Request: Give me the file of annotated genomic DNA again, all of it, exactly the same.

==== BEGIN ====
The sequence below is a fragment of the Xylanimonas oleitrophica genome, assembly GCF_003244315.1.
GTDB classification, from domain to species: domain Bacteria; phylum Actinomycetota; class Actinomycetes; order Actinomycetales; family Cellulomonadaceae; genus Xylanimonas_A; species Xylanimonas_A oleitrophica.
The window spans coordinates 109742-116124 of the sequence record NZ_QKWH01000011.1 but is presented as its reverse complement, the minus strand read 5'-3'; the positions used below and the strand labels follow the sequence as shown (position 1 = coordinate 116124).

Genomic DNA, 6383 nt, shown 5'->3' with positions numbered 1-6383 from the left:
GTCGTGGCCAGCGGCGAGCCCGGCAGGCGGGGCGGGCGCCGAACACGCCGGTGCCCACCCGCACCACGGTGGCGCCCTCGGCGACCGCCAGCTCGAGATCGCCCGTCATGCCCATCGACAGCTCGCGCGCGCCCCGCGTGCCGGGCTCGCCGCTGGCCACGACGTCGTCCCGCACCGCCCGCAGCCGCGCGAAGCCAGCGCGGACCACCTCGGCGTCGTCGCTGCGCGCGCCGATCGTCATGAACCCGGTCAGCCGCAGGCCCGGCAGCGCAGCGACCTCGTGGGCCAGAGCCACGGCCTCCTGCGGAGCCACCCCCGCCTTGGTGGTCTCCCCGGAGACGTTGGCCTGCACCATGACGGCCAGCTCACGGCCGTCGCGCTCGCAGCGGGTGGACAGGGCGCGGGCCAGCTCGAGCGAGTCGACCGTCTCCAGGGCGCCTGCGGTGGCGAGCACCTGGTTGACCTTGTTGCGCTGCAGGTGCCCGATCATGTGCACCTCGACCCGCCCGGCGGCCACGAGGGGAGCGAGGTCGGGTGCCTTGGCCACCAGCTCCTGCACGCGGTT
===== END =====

The sequence below is a fragment of the Xylanimonas oleitrophica genome, assembly GCF_003244315.1.
GTDB classification, from domain to species: domain Bacteria; phylum Actinomycetota; class Actinomycetes; order Actinomycetales; family Cellulomonadaceae; genus Xylanimonas_A; species Xylanimonas_A oleitrophica.
The window spans coordinates 109742-116124 of the sequence record NZ_QKWH01000011.1 but is presented as its reverse complement, the minus strand read 5'-3'; the positions used below and the strand labels follow the sequence as shown (position 1 = coordinate 116124).

Genomic DNA, 6383 nt, shown 5'->3' with positions numbered 1-6383 from the left:
GTCGTGGCCAGCGGCGAGCCCGGCAGGCGGGGCGGGCGCCGAACACGCCGGTGCCCACCCGCACCACGGTGGCGCCCTCGGCGACCGCCAGCTCGAGATCGCCCGTCATGCCCATCGACAGCTCGCGCGCGCCCCGCGTGCCGGGCTCGCCGCTGGCCACGACGTCGTCCCGCACCGCCCGCAGCCGCGCGAAGCCAGCGCGGACCACCTCGGCGTCGTCGCTGCGCGCGCCGATCGTCATGAACCCGGTCAGCCGCAGGCCCGGCAGCGCAGCGACCTCGTGGGCCAGAGCCACGGCCTCCTGCGGAGCCACCCCCGCCTTGGTGGTCTCCCCGGAGACGTTGGCCTGCACCATGACGGCCAGCTCACGGCCGTCGCGCTCGCAGCGGGTGGACAGGGCGCGGGCCAGCTCGAGCGAGTCGACCGTCTCCAGGGCGCCTGCGGTGGCGAGCACCTGGTTGACCTTGTTGCGCTGCAGGTGCCCGATCATGTGCACCTCGACCCGCCCGGCGGCCACGAGGGGAGCGAGGTCGGGTGCCTTGGCCACCAGCTCCTGCACGCGGTT